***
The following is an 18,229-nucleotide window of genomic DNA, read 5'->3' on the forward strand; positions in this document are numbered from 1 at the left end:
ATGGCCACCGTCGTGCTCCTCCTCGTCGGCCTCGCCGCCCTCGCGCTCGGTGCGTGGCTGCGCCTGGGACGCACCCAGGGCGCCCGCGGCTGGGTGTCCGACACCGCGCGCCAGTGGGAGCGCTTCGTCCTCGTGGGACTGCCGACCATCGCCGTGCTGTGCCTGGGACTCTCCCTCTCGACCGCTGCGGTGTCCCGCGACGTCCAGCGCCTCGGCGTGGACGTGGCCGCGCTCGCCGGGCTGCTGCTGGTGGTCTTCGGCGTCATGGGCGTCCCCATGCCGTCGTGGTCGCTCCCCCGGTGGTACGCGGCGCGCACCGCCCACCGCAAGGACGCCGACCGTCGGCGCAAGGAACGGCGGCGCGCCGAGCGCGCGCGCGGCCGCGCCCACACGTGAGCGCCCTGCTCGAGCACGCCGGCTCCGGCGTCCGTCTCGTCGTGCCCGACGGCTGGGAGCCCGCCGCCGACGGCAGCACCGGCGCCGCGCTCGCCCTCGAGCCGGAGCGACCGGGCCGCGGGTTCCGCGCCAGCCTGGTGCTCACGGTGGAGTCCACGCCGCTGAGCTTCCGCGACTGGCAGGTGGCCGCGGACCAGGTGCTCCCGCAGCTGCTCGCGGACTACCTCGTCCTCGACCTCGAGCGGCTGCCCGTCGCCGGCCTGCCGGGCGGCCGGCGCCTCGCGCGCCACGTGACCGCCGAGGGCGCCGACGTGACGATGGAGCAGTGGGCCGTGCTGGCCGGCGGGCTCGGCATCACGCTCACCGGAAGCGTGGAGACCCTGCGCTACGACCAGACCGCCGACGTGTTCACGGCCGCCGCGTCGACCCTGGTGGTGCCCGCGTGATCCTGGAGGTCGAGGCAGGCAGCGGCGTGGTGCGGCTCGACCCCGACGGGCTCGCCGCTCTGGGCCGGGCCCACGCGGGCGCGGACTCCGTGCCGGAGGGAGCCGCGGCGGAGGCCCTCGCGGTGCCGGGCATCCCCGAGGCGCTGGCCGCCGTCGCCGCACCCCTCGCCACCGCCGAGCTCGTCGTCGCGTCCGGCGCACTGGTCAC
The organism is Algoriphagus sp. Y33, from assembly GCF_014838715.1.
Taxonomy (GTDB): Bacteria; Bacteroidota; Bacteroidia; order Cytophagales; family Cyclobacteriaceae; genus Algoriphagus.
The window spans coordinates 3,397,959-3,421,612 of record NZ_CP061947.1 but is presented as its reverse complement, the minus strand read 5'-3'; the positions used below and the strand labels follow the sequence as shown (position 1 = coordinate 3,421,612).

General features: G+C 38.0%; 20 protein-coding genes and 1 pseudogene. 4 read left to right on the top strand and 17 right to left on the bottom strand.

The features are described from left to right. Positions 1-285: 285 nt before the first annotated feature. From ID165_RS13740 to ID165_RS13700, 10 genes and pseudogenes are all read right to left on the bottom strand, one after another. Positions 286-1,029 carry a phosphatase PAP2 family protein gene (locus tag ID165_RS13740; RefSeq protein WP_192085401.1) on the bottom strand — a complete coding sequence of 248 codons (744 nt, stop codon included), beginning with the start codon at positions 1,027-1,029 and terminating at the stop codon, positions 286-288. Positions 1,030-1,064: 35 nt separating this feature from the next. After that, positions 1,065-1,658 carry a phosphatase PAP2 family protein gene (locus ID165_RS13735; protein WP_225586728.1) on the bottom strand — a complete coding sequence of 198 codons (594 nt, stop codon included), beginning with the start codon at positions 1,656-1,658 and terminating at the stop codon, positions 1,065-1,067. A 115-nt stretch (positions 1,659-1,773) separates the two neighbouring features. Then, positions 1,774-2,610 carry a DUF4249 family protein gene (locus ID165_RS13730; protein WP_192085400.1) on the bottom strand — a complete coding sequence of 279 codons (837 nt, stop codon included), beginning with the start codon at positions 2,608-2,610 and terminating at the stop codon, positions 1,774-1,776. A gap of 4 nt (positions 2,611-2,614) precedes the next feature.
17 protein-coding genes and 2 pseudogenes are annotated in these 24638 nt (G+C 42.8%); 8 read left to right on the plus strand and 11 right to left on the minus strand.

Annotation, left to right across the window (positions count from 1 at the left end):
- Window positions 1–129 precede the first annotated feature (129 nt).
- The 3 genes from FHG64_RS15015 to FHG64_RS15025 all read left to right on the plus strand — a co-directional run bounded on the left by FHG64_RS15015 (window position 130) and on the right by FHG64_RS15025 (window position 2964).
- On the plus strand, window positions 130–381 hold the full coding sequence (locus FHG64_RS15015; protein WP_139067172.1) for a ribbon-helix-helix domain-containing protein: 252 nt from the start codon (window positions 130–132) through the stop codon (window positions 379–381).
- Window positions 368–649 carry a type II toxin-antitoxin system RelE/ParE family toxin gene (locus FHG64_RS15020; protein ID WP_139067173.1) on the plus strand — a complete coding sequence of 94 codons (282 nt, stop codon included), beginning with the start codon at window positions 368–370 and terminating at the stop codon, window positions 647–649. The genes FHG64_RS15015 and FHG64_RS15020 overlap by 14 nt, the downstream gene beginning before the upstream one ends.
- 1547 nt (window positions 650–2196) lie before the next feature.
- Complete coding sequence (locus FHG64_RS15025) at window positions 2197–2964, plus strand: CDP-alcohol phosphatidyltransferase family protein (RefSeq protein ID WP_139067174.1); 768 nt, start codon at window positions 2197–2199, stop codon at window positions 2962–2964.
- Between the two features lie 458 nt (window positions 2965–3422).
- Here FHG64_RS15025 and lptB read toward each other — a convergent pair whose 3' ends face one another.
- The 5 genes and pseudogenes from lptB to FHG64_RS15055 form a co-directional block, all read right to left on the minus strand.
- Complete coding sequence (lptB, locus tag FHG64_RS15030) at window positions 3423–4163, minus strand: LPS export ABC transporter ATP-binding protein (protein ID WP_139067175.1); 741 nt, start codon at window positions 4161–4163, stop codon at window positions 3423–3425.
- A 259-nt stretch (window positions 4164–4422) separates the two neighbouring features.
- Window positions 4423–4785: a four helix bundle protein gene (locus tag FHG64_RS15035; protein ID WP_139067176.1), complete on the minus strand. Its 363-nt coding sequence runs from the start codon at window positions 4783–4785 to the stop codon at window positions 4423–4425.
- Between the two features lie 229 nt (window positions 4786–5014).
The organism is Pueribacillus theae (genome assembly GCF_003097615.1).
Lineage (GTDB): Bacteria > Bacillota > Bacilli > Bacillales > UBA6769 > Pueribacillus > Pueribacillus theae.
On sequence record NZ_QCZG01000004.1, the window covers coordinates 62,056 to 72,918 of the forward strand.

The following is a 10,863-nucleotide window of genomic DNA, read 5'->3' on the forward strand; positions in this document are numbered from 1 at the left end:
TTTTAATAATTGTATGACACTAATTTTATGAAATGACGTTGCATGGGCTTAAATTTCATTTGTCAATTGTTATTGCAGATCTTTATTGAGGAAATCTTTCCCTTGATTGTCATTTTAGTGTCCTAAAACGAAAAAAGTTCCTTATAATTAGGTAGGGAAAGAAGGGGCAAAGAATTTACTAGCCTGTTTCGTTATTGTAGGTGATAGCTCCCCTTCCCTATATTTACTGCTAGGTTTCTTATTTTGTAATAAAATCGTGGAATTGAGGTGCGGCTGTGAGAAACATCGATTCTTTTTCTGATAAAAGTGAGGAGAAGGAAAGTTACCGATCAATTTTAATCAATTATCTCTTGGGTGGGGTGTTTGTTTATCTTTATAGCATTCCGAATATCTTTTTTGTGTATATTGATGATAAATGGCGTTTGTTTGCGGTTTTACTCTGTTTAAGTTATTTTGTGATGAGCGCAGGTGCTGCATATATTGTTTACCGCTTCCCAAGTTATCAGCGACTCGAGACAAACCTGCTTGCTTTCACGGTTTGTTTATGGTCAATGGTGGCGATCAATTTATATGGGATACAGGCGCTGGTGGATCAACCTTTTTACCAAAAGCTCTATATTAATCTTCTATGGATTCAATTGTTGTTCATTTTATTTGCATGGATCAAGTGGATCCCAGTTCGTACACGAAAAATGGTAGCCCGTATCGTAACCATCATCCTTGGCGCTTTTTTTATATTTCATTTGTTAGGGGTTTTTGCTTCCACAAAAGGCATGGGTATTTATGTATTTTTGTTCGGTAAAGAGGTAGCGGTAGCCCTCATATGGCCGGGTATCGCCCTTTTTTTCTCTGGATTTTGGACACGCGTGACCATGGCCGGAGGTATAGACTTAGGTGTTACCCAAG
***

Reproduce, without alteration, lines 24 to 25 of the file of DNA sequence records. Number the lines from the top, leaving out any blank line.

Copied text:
Lineage (GTDB): Bacteria > Bacillota > Bacilli > Bacillales > UBA6769 > Pueribacillus > Pueribacillus theae.
On sequence record NZ_QCZG01000004.1, the window covers coordinates 62,056 to 72,918 of the forward strand.